One day in 1885, a man named Martin Nelson slaughtered seven innocent people in the town of Bonito, New Mexico. As the years passed, it became a ghost town destined to be flooded and it exists only in the depths of Bonito Lake. Like many mining town of the Southwest it has it share of ghost stories.
California's Gold Rush in the mid-19th century spurred mining fever all over the southwest whenever a hint was made known that someone had made a strike.
In 1885, The Rio Bonito Silver Mining Company was operating mines in the area.
Bonito City during those years had the usual found in these type of towns, which was general stores, a saloon, post office and a boarding house that doubled as a hotel.
According to the local newspapers of the time, Martin Nelson was like many who were lured to the area with dreams of striking it rich. The prior fall he had been elected constable of Bonito and what happened in the early morning hours of May 5, 1885 left the town stunned and in mourning.
Martin Nelson was staying at the Mayberrys, and he shared a room with Dr. R. E. Flynn, originally from Boston was also boarding at the unofficial town hotel. He had come to the southwest for health reasons.
Whether it was some dire immediately need for money, or an unknown history as a thief, Martin Nelson decided to steal a fob watch owned by Dr. Flynn.
In the middle of the robbery Dr. Flynn awoke and scuffled with Nelson. The noise roused the family who slept in rooms close by and who immediately came to his aid.
Little did they know they were running to their deaths as Martin Nelson in a blind panic shot them as they entered the small room. He had already killed Dr. Flynn.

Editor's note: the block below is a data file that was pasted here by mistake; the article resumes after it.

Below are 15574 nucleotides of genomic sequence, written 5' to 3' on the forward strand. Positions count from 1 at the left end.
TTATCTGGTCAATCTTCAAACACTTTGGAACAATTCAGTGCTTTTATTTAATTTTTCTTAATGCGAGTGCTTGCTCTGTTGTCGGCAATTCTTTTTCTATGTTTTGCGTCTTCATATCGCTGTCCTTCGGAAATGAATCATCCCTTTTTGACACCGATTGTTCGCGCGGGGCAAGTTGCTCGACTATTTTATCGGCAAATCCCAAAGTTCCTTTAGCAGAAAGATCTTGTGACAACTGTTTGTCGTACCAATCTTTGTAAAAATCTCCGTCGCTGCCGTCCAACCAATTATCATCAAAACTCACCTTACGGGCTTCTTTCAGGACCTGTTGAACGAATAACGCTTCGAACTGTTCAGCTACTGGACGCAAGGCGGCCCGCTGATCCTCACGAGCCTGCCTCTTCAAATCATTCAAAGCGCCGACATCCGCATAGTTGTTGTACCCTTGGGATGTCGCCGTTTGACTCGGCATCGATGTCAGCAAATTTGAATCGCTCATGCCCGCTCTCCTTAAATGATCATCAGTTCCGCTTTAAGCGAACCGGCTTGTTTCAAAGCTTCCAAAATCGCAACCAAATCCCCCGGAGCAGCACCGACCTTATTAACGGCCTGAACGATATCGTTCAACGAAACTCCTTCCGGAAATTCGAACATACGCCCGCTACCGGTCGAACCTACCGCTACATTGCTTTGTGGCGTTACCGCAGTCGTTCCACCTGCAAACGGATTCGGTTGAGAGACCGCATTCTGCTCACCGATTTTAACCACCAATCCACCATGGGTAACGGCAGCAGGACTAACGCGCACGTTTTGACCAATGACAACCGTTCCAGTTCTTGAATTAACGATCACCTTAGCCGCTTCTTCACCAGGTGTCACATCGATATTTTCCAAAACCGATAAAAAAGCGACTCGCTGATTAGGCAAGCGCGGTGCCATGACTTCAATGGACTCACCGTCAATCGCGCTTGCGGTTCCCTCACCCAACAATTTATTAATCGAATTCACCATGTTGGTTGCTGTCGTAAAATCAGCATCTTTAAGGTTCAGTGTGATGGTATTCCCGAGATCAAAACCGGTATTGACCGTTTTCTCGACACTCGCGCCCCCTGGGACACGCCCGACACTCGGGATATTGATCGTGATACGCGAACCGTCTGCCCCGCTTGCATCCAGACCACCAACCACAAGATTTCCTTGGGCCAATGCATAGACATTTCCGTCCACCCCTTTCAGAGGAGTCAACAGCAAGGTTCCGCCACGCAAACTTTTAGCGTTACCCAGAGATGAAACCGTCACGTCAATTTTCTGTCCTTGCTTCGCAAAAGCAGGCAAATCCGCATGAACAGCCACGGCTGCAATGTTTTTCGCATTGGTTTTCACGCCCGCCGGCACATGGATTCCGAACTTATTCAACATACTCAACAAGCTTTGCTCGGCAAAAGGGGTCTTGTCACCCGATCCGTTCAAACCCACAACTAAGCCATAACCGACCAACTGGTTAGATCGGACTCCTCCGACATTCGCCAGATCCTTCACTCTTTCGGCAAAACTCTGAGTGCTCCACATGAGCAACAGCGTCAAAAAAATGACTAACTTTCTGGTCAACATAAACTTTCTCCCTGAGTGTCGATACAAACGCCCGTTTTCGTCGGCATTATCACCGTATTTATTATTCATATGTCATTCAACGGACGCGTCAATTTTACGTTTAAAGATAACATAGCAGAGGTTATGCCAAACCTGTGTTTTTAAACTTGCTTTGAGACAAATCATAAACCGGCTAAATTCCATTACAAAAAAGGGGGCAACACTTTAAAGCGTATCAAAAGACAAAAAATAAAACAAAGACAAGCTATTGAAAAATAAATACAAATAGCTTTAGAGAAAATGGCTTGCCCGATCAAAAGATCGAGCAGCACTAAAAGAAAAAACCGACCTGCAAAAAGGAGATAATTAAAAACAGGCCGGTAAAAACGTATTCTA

The first to die was John Mayberry and his two sons, John Jr. and Eddie.
Mrs. Mayberry was shot but not fatally and she tried to flee with her daughter Nellie. Nelson caught up with them on the stairs and shot Mrs. Mayberry again killing her and hitting Nellie as well, however after she pleaded for her life he spared her.
In this small town, in the predawn hour all was quiet and the sound of the shots carried far and wide, and Pete Nelson a saloon owner came running to the Mayberry House, only to get himself shot and killed.
Other townspeople stood outside, mystified as to who was shooting inside the house.
It was until a little after dawn that Martin Nelson tried to escape the town only to encounter the grocer Herman Beck who he promptly shot.
Martin Nelson got as far as the street when Col. D. C. Taylor, a Justice of the Peace, shot and killed the thief.
According to The Lincoln County Leader in May 1885, Nellie Mayberry the only survivor of the Bonito tragedy stopped in the town as her way to join a childless uncle who lived in Iowa.
Nelson's body was unceremoniously dumped in a plain wooden coffin, and in a common practice of the day his body was interred outside the cemetery grounds.
The Mayberry family was buried on a small hill, within the bounds of the small graveyard.
Within a few years of this tragedy as the mines shut down, more people left Bonito and eventually it became a ghost town.
Eventually plans were made to build a dam, and the town ended up at the bottom of Bonito lake.
In 1933 prior to the lake swallowing up the town, the bodies of the family and the killer were disinterred and moved to another cemetery in Angus, not far from Bonito.
Eerie sounds and lights have been reported around Bonito Lake. Rife with abandoned mines and an entire ghost town beneath the lake, the haunting is sometimes attributed to Nelson Martin and his victims, but no doubt many unsavory things happened that were never documented in the newspapers. Such was the nature of frontier mining towns.
Stranger Than Fiction Stories by M.P. Pellicer